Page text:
Jason loves his life and can’t imagine anything different. He teaches at Lakemont College, a class in physics, and he enjoys that too. He could have been so much more if he had gone into the private experimental sector but he made a choice and doesn’t regret it.

Well, maybe sometimes he does have a twinge of regret. His wife was on the fast track in the art world and she gave all that up to raise a family and become a teacher too. The paths we choose change everything about our lives.

Then there is Ryan Holder, Jason’s friend and former colleague, who just won the Pavia Prize for identifying the pre -frontal cortex as a consciousness generator. Jason is at the celebration, where Ryan gives him a hard time because he thinks that Jason could have won the prize if he hadn’t gone into teaching.

Jason, who feels quite lucky to be married to Daniela with a wonderful son, fills with anger and leaves the celebration. And that is when the change begins.

It’s one thing to be kidnapped for ransom. But it is quite another thing to be kidnapped and sent to another world where your life is totally different and you become the award winning physicist, but lose your wife and family. Suddenly you are rich and famous, but alone and miserable, and not to mention scared to death about what just seemed to happen to your life.

It also raises the question of who has taken your place in the world you came from and how did that happen?

Advantage—you have all the tools to get back to your real life, but you lack the skill to use the tools. There is a Black Box, which gives you options of doors you can go through to find your correct life. But you don’t know the rules for choosing the correct door, and there are myriad doors to choose from. How do you find the world you want to get back to and who did this to you? Was it the man who took your place in the world you were taken out of?

That man is you, in your old world, yet he is not you. He is a pretender who is now sleeping with your wife. You are now him, in another reality, yet you really are not him. In the world you are now in you are the owner of Velocity Laboratories and you are rich and powerful, yet you can’t seem to get back home to your wife and depose the usurper.

Who is the real Jason Desson? How many Jason Desson’s are there? When Jason Desson goes into the Black Box that he created at Velocity Laboratories which allows him to visit myriad alternate realities, how will he discover the world he wants to re-enter? And he has a limit on the number of tries he can make to go home.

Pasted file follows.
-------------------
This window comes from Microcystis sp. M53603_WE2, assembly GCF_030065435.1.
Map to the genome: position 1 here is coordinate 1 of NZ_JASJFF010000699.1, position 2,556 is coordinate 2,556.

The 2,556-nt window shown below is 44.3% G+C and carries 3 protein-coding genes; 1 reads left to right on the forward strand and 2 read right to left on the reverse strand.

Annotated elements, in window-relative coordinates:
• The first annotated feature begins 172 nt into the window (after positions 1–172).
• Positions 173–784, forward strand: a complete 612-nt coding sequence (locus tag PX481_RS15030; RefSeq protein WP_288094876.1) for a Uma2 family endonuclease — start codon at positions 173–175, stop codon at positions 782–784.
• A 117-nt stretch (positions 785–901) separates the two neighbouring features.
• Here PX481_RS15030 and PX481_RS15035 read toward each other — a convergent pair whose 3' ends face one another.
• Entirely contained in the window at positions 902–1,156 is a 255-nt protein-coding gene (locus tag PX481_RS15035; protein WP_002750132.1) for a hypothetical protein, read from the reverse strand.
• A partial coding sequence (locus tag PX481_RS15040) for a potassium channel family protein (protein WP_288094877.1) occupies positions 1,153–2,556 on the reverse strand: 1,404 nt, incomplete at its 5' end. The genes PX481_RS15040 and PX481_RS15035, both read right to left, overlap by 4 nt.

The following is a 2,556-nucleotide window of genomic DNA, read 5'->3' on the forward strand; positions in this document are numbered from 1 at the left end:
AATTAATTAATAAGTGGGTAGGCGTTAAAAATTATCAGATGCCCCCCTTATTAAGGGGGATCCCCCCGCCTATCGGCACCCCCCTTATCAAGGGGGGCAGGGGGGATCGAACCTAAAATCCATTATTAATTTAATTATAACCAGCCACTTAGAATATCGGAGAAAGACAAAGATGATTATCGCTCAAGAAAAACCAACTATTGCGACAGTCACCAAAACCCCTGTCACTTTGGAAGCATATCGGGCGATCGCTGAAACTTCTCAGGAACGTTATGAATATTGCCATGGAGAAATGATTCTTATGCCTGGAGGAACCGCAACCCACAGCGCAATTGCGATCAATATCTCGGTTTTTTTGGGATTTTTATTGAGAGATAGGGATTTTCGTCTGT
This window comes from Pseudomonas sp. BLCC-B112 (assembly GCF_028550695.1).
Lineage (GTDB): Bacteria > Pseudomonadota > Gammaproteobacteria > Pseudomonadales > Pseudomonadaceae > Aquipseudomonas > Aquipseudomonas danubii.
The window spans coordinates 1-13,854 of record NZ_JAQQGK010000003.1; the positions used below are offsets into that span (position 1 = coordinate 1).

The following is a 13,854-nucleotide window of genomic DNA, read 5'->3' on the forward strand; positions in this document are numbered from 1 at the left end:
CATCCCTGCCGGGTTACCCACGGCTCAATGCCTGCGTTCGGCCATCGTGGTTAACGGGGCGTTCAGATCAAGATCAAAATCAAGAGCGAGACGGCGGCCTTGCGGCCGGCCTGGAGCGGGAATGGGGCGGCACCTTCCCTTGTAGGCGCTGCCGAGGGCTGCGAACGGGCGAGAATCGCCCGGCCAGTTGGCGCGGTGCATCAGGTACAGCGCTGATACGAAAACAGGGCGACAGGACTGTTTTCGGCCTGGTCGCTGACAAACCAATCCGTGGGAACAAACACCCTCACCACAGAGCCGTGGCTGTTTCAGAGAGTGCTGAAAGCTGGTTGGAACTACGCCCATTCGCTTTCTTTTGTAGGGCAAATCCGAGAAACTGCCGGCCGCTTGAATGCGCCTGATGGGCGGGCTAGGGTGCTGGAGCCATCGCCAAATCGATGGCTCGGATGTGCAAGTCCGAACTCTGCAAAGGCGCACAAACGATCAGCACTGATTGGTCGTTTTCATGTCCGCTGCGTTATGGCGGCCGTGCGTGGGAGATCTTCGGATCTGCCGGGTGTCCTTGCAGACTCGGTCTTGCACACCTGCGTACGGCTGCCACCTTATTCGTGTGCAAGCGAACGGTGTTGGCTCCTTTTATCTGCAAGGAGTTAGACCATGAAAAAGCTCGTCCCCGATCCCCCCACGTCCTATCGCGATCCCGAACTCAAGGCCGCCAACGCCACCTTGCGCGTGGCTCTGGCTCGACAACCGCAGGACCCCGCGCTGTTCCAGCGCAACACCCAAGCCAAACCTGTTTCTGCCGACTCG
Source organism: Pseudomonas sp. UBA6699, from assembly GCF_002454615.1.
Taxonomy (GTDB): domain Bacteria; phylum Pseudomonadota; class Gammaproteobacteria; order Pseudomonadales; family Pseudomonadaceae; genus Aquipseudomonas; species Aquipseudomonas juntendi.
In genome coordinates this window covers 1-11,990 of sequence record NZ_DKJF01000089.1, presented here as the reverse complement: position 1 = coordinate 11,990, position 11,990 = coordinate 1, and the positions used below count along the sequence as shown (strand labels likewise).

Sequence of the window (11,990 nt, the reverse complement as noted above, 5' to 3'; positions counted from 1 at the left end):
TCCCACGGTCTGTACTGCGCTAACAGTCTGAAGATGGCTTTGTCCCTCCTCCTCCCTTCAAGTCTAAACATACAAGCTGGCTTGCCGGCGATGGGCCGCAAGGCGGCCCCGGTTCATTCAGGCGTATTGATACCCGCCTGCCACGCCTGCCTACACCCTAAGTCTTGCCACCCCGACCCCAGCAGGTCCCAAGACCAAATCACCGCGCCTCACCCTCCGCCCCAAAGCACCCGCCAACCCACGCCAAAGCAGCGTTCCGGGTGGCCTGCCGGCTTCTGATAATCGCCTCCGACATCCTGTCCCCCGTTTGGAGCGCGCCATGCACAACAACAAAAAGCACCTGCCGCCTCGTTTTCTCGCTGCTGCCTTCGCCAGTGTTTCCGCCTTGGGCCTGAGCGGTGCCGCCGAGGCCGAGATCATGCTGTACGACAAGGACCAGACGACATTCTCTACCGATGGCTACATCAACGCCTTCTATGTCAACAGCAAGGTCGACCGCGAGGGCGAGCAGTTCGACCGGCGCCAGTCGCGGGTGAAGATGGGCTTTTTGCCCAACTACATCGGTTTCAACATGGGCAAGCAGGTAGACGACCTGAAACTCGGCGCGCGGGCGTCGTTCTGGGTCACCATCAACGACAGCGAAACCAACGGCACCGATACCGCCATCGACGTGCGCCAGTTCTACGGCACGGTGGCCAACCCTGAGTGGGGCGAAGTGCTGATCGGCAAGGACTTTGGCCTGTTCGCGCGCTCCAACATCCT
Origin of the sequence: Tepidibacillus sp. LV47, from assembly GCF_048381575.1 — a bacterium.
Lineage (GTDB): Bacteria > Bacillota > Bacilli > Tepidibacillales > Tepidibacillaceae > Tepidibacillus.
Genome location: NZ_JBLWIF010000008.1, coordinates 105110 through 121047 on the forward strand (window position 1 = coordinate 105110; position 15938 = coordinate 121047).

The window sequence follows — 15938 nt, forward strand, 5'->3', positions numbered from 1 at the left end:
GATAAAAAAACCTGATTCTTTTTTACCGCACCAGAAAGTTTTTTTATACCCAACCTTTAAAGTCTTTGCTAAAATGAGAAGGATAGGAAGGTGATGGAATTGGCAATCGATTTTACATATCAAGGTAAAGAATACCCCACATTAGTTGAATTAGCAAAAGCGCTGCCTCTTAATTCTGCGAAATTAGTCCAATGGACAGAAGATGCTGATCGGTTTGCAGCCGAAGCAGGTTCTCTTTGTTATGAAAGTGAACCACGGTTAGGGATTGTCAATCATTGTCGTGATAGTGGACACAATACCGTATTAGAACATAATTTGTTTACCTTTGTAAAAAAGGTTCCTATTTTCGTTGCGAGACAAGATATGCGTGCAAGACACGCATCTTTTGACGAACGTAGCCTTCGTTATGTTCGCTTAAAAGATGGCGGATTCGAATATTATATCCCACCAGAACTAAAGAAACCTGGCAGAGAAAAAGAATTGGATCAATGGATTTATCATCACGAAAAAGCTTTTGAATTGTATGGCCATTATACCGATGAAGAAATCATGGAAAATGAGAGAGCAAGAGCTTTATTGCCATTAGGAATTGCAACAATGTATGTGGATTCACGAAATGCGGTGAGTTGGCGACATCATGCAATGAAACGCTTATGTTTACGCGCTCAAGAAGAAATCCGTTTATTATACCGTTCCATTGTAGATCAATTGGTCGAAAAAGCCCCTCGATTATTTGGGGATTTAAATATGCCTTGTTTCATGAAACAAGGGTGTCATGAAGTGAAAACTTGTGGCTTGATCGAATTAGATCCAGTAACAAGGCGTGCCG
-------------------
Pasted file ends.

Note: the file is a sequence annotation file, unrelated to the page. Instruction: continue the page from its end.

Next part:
Whose place are you taking and who took your place? How do you use the Black Box? How do you choose the reality that will take you home? These are the questions facing Jason Desson in Dark Matter by Blake Crouch.

This book is dynamic and unbelievable yet, could it happen? It grabs your attention from the very beginning and takes you along on Jason’s travels and discoveries. A futuristic detective story/science fiction mix, Dark Matter is an exciting adventure about an unusual situation. It will definitely keep you interested and entertained, from first page to last.

I saw it at The Harvard Bookstore so go on in and grab it. But look out which door you leave the store by. Anything can happen.

Dead Man’s Blues by Ray Celestin

Published by Mantle, an imprint of PanMacmillan, 20 Wharf Road, London NI 9RR www.panmacmillan.com

Dead Man’s Blues is a fantastic book that takes the reader back to the wild Chicago of 1928 where the booze and drugs flowed freely. The city is controlled by Alphonse Capone, a man in the grips of tertiary syphilis. The disease is in its third, incurable, stage.

Capone had syphilis for over fifteen years, before he went to an out of town doctor under a pseudonym, and got the bad news. It shook him to his core.

Capone was so upset by the news that he had his bodyguards drop him off at a sauna to relax his nerves. They waited outside while he reminisced the words of the doctor “If it develops into neurosyphilis, the spirochete, like a worm, will enter the brain and attack the frontal lobes—your personality may become exaggerated”. He sat in the sauna brooding until his mood changed when he rationalized that now he could do anything he felt like doing and blame his behavior on his illness.